Patient Comments: Costochondritis and Tietze's Syndrome - Treatments

What was the treatment for your costochondritis and Tietze's syndrome?

Comment from: diskatdreamer, 45-54 Female (Patient) Published: January 28

I have had fibromyalgia for about 5 years and episodes of costochondritis for about 3 years. My first few episodes of costochondritis I was given prednisone, anti-inflammatory medicines and muscle relaxer. The first couple of episodes went away in about a week. Last year's episode lasted about six weeks (it felt like much longer). I'd start to feel a little better when taking prednisone 3 times a day but then would get worse when I cut down to 2 times a day. After a few rounds of prednisone and not feeling any better my doctor had my heart and lungs checked out and they were fine. I just had to keep doing the same old thing till I finally felt better. During this time I missed quite a bit of work (I would think I felt good enough for work, go in one day and be in pain and gasping for breath when I finished my shift as a nurse's aide). I am now three weeks into a new episode. I decided that I would stay home from work and just concentrate on taking my medicines and get plenty of rest and maybe I'd do better than last year. I am having the same problems as last year and now my doctor wants me to have a cardiac consult and won't sign the papers for short term disability so that I can at least get paid for some of my time off. I have gone to pain management and talked about changing the way I take some of my medications and start physical therapy on Monday. I'm also thinking of trying a chiropractor. I'm just so frustrated and would do almost anything to get rid of the dull aching pain and the struggle to take a deep breath. I'm stuck in a vicious circle of not wanting to go to work because I don't want to accidentally harm a resident because I don't feel up to par and having to go to work to keep my job and pay the bills. Thanks for letting me rant! My thoughts are with everyone who is also suffering with costochondritis.

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Comment from: Margaret, 65-74 Male Published: November 12

I am type 2 diabetic. I have itching and stinging when I inject and over the last two weeks have developed hives all over my stomach.

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Comment from: Barbara, 35-44 Female (Patient) Published: February 26

I'm a 35 year old woman. I've had Tietze's syndrome for over 11 years, with no improvement. When it first started in 2004 the doctors misdiagnosed with costochondritis, but I've always had a large lumps on top of my left rib cage. It wasn't until 2013 when they finally gave me the actual diagnosis of Tietze's syndrome. I've been getting cortisone injection along with nerve blockers every 3 or 4 months since 2013. Unfortunately the lump and swelling are still progressing. My lump is now as large as my hand and starts just left of my sternum and ends under my left arm pit. Also I now have a new lump on top of the right side of my rib cage. My attacks make it hard to get a full breath. The only way I have been able to stop the attacks, is to find the biggest person I can find and have them push very hard on top of my lump and forcefully hold it until the attack subsides. I am hoping to get a referral to a rheumatologist soon. Naproxen, hydromorphone, and perks don't do much when it feels like I'm having a heart attack.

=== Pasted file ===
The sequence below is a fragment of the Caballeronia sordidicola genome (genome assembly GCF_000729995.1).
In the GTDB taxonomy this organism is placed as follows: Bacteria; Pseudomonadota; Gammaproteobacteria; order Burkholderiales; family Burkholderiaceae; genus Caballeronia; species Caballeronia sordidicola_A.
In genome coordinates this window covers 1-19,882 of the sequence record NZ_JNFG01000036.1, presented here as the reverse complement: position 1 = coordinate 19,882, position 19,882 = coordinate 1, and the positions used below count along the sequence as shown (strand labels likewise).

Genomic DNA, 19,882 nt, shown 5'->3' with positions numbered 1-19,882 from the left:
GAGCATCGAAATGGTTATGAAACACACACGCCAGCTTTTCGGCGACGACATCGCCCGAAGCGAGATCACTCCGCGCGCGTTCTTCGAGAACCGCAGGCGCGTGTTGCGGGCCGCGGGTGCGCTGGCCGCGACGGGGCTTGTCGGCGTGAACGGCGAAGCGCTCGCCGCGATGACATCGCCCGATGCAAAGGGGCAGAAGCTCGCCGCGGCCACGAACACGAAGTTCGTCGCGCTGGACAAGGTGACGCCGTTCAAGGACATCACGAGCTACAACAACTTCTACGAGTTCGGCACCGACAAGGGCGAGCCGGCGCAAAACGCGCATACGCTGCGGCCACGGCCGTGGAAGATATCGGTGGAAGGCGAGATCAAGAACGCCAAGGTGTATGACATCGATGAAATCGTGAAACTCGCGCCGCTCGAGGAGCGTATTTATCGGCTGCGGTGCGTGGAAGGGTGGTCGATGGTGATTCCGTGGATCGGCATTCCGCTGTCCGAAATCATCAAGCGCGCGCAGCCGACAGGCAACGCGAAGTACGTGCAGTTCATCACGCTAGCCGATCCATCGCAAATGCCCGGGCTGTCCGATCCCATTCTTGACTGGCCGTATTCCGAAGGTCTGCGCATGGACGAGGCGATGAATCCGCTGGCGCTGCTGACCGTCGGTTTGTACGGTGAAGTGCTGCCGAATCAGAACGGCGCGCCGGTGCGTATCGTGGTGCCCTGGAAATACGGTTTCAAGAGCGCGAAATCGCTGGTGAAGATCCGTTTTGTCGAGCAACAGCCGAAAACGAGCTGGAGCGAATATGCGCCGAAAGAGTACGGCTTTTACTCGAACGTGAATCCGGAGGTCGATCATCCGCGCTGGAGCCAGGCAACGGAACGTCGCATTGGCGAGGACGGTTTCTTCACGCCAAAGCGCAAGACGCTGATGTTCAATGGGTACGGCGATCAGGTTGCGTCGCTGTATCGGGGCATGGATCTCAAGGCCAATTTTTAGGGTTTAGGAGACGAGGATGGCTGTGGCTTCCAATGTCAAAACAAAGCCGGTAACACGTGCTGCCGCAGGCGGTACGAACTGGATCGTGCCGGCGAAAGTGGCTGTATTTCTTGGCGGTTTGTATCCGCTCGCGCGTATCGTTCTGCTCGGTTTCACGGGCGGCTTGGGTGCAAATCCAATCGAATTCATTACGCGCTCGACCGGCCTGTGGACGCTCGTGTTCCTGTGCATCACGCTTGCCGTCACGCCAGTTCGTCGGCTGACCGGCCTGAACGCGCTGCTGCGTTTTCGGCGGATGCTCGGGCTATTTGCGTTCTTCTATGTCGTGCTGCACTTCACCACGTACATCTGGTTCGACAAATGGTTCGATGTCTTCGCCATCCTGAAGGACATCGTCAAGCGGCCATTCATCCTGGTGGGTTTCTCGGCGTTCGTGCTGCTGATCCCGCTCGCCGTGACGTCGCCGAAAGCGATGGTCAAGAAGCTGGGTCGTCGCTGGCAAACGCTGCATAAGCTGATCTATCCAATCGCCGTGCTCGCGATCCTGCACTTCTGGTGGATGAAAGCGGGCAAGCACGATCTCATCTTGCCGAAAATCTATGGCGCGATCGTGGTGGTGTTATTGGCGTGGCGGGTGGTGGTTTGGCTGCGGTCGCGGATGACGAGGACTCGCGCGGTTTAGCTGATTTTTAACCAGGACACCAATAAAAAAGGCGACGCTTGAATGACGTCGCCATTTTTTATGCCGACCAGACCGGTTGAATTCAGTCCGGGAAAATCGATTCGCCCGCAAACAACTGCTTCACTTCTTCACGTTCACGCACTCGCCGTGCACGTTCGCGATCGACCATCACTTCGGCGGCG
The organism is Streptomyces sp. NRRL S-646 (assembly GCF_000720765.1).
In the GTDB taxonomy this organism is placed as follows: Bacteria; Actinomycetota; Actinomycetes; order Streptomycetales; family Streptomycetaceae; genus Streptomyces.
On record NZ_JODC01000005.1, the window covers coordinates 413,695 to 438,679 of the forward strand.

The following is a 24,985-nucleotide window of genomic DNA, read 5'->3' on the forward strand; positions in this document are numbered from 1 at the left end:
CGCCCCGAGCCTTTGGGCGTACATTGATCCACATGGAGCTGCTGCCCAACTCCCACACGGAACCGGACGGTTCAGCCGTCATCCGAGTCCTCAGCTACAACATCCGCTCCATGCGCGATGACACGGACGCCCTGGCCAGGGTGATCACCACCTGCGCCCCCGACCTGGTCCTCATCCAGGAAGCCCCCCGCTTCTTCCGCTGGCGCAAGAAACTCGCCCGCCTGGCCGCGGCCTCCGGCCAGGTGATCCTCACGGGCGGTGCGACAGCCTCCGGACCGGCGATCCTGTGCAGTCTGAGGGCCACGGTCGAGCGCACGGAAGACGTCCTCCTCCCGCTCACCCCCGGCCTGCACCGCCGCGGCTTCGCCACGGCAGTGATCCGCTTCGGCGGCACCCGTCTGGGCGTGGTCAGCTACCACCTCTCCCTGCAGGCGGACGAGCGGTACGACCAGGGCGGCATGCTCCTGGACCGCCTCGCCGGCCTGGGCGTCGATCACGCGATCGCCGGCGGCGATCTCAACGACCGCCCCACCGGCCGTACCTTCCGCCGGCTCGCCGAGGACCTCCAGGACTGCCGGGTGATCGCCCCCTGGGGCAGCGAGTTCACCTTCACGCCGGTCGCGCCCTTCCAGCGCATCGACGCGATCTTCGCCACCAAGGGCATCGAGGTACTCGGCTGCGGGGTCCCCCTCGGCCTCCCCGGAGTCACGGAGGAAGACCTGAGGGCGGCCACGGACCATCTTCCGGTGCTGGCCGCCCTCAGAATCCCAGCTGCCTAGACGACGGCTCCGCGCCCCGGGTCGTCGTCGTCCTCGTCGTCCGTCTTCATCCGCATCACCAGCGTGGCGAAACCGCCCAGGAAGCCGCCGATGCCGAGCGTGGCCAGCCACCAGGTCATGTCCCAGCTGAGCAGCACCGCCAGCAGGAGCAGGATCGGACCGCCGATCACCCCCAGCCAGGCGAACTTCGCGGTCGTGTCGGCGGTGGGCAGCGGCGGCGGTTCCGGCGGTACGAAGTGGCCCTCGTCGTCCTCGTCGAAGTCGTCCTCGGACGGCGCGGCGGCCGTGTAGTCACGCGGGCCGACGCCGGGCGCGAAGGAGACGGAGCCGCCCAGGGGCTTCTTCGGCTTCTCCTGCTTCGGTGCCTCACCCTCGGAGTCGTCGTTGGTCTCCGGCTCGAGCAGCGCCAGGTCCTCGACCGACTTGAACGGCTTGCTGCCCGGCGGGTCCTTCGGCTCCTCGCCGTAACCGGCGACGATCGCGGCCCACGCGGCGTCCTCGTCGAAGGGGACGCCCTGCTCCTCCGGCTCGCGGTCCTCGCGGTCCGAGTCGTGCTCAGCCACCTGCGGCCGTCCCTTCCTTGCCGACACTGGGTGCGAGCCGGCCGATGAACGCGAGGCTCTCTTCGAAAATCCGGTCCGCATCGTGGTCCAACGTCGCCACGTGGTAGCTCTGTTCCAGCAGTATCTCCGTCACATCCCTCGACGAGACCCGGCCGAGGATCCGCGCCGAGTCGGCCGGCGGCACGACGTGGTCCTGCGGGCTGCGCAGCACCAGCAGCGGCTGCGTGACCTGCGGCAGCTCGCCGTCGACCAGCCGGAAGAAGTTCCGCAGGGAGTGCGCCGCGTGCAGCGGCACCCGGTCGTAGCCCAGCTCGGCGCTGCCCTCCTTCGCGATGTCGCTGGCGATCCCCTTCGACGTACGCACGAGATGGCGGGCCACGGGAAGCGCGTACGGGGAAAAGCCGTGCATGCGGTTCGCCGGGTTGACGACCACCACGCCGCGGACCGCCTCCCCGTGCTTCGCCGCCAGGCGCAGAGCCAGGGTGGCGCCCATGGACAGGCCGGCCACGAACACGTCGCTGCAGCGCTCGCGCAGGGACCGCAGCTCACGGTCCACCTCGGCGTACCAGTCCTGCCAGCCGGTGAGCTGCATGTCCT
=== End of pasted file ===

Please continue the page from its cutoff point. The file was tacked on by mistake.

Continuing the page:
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Comment from: 55-64 Female (Patient) Published: June 28

In 1983 I had a spontaneous pneumothorax, which required leaving a chest tube in for 10 days. After release from the hospital, I began to have pain in my chest around the breastbone. My surgeon put me through ultrasound treatments which made the pain worse. He then determined that I had Tietze's syndrome. For the next 4 years, I suffered periodic debilitating attacks. I remember that at times, I just sat in a chair with tears running down my cheeks due to the severity of the pain. The only thing that gave me any relief was steroid injections into the swollen joints around my breastbone. Interestingly, we moved from Denver to Houston, Texas and the frequency of the attacks diminished and eventually stopped altogether. I always thought that the changes in barometric pressure contributed to the attacks. So, the condition may be benign, but the pain was horrible.

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Comment from: Avvie, 25-34 Female (Patient) Published: June 24

I'm 25 and got diagnosed with costochondritis about 2 months back when I experienced a very sharp pain on my chest in the middle of the night, thinking it was a heart attack. I felt fine after a while, the pain subsided slightly but throbbed the rest of the night. I went to the doctor's the very next day and during the consultation the doctor asked me to do a series of arm/chest stretches and lifts just to ascertain the painful spot and did an ECG. She finally diagnosed it with costochondritis and it was a relief to me as I thought I had a heart issue. She said perhaps it was due to stress, as my job in sales tends to be long hours at work and sales targets to meet. I was prescribed with an analgesic and Anarex (painkillers). However, 2 months later, the pain came back for 2 nights in a row before I decided to go back to the doctor's. Doctor said that it would recur (I couldn't believe this, to suffer the rest of my life with this!) and there's no known cause but it occurs mostly in women than men. He (a different doctor) prescribed me with analgesic and Anarex as well, and sent me on my way. I guess this is a condition we have to live with.

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